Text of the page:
Drama department’s SNL production moved to the spring among other changes


Last year’s performances of MVHS’ “Saturday Night Live” were showcased on Sept. 30 and Oct. 1. Photo by Ilena Peng.

Jennie Chen

Additional reporting by Emma Lam

With an hour left before the opening night of “The Little Mermaid,” senior Jeremi Kalkowski, who was responsible for lighting, rushed on stage with ladder in hand. Already wearing a microphone, in costume and with a full face of makeup, he climbed the ladder to change the gels in the stage lights, praying that they’d work.

“The stress level with that was insane — basically [I] had to work in class and then outside of class,” Kalkowski said. “I guess [my experience] sums up the stress levels that we’re trying to reduce now.”

Stressful situations like these, caused by struggles with time management and overlap in play productions across classes, were what ultimately drove the drama department to make a major change for the 2017-18 school year: moving the SNL production to the springtime.

Last year’s performances of MVHS’ "Saturday Night Live" were showcased on  Sept. 30 and Oct. 1. Photo by Ilena Peng.
Last year’s performances of MVHS’ “Saturday Night Live” were showcased on
Sept. 30 and Oct. 1. Photo by Ilena Peng.

Drama teacher Sara Capule confirmed these overlaps as being a leading cause of her decision, adding that since seniors are often the ones leading SNL and directing the sketches, they have to balance such duties with college applications in the fall. By moving SNL to the spring, she hopes to see a positive change in the seniors’ workload and time management.

While senior Natalie Standridge sees the change as something beneficial, she admits the new schedule will take some getting used to.

“The switching around is a little bit confusing, and I’m a stickler for [having everything] be the same, but I feel like […] moving some things around is good,” Standridge said. “If it doesn’t work, the next seniors can change it around.”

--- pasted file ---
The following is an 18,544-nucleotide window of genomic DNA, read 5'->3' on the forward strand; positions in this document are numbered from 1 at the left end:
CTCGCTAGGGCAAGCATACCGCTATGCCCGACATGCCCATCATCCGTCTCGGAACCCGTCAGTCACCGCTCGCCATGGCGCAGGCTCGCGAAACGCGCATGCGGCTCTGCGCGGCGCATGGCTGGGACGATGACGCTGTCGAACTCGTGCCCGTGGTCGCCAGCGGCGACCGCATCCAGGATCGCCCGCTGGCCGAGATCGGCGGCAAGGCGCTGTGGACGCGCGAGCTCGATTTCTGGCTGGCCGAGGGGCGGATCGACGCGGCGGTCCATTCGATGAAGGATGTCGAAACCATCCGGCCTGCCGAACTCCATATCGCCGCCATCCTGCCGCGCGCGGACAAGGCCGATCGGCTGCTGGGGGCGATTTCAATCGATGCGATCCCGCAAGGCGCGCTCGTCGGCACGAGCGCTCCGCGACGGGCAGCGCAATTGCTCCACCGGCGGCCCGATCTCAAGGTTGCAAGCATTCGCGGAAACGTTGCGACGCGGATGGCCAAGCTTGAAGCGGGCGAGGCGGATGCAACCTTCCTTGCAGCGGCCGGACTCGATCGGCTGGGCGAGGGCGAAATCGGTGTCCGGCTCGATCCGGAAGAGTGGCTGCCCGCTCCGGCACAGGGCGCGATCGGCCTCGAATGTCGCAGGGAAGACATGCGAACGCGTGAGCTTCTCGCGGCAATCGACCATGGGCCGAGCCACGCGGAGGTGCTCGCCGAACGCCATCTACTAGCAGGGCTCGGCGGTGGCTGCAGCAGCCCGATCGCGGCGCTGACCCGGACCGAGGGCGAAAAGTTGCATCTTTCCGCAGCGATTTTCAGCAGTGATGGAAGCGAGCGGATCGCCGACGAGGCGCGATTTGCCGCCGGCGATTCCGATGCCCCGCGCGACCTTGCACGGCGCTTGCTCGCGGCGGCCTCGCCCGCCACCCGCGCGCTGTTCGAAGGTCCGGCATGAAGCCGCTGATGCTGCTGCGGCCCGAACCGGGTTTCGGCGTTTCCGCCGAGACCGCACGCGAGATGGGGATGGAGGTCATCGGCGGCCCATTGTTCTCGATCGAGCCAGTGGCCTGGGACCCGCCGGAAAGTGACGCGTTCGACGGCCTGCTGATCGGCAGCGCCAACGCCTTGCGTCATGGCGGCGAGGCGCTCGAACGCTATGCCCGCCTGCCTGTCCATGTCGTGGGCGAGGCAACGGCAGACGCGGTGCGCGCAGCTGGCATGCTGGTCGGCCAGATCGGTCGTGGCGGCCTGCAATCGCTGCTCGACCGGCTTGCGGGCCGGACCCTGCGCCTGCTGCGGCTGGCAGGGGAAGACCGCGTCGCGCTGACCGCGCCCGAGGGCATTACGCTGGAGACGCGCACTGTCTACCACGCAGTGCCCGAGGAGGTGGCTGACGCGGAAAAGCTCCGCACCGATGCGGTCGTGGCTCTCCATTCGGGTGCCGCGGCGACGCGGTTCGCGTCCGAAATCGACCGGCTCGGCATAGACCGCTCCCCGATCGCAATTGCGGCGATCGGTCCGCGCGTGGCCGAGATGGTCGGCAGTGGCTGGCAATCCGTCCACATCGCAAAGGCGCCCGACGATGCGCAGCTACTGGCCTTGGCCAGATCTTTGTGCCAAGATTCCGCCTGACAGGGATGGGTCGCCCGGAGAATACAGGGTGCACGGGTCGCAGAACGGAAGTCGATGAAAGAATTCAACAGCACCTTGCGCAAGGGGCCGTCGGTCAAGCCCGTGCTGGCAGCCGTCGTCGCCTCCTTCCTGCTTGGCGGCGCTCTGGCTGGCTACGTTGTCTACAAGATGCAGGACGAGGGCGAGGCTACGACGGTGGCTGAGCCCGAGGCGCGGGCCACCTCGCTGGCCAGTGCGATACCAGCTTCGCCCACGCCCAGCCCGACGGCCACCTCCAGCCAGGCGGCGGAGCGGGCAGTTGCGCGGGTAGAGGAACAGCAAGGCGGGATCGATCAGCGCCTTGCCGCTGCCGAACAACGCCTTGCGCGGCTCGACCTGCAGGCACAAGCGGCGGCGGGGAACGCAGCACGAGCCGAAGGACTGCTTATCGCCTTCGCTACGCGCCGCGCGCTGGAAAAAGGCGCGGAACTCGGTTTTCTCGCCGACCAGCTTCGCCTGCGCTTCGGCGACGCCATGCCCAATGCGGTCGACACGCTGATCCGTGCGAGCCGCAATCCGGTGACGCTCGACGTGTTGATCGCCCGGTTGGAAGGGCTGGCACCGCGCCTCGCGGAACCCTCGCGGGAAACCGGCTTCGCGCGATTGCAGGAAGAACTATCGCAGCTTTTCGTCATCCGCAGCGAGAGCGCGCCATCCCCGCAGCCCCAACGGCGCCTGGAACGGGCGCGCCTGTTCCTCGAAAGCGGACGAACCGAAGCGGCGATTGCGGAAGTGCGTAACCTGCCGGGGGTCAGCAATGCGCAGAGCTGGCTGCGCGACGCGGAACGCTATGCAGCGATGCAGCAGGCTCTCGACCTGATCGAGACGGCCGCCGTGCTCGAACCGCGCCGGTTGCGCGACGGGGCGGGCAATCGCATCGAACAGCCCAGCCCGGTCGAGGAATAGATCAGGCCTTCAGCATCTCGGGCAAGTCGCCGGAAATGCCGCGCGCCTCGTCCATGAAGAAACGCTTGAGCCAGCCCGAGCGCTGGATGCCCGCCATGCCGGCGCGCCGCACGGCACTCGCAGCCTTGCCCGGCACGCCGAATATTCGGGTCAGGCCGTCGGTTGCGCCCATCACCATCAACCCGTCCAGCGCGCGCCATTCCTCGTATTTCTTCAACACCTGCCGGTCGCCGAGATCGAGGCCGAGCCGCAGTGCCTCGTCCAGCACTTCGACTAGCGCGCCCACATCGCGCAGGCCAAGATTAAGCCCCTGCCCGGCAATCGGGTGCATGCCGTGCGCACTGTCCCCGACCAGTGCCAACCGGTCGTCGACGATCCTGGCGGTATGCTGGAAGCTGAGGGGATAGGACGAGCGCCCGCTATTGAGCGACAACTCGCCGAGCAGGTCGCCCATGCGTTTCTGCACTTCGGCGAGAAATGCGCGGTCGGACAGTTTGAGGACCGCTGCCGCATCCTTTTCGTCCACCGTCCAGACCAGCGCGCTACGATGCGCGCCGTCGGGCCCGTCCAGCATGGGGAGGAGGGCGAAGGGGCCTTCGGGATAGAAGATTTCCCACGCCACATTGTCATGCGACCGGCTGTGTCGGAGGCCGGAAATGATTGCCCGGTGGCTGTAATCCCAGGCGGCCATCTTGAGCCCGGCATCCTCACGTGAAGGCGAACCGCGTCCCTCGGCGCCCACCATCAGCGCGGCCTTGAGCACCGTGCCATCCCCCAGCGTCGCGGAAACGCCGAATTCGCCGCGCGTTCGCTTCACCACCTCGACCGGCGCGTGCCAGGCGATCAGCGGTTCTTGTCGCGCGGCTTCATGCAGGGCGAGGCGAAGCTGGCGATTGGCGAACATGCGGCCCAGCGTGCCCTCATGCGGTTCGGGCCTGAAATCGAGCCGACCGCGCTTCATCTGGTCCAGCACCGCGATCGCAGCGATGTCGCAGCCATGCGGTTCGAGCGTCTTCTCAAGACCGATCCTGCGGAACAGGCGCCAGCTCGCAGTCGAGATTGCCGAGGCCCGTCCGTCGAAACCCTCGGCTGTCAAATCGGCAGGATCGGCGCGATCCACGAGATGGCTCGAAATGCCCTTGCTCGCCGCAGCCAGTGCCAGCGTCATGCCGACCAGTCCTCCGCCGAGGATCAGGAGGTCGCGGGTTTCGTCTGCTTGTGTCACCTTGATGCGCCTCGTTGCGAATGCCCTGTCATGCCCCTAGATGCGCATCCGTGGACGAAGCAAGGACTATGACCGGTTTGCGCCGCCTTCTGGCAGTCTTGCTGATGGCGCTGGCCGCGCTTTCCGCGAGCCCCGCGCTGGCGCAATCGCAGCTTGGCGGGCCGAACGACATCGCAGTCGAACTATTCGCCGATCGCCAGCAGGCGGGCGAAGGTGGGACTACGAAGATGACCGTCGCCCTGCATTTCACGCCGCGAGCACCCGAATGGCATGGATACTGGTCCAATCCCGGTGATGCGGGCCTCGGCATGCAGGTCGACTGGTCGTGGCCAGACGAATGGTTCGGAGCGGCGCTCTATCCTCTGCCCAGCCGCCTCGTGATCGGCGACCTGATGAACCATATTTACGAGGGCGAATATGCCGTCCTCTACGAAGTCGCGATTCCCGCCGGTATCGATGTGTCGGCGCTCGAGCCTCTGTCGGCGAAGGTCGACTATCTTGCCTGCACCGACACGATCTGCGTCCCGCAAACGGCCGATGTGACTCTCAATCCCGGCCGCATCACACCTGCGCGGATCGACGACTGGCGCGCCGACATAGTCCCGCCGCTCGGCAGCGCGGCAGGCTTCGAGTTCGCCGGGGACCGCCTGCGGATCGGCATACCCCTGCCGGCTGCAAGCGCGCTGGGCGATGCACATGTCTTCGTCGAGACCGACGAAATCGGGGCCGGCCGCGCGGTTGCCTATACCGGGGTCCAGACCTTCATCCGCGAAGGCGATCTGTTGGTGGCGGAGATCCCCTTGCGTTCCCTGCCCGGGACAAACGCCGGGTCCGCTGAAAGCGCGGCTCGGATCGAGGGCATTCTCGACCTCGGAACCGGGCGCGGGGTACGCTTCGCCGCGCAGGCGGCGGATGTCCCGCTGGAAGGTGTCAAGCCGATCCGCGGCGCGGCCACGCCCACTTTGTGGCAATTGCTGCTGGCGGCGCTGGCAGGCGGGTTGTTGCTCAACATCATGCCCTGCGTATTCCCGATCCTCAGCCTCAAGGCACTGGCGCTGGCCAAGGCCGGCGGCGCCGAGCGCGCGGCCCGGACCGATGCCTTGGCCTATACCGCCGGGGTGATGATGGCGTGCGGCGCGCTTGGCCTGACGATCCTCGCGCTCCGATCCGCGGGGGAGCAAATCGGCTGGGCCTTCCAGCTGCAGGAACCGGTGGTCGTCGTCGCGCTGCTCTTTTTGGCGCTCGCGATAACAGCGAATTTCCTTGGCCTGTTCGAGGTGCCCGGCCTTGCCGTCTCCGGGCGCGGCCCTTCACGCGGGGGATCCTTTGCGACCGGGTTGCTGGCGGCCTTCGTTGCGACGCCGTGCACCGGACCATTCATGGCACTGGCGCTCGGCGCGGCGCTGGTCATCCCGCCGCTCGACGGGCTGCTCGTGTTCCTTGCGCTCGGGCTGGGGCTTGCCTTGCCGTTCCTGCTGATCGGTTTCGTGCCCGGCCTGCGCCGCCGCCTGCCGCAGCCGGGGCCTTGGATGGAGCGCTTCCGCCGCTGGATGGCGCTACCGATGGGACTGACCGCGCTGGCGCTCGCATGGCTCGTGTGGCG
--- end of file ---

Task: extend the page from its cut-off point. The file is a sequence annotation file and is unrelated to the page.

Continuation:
Capule hasn’t sensed any negativity from the feedback she has received, and Kalkowski and Standridge agree that responses to the change have been mostly positive. All foresee it reducing a lot of the stress in the future.

“I didn’t really sense [anything] negative; if anything it was like, ‘Okay, let’s try this because it is really hard to start out the year with [SNL],’ Capule said. “That’s also the sense that I got, but I didn’t really get much feedback. It’s also because we don’t know know since it’s the first we’re going to try it together.”

snl changes

More minor changes include the genre of the fall play, which, unlike last year’s dramatic play, is a comedy that Standridge revealed to be called “Rumors”. Although Standridge was initially skeptical about the play, she is excited to get started on it after reading the script.

The department is also looking to contract a company outside of school to help with building sets, which will allow the class to focus less on the time-consuming task of setwork.

As second semester rolls around and the drama department begins preparing for their springtime production of SNL, their hopes are that the less stressful atmosphere will grant time for rehearsal, acting exercises and run throughs.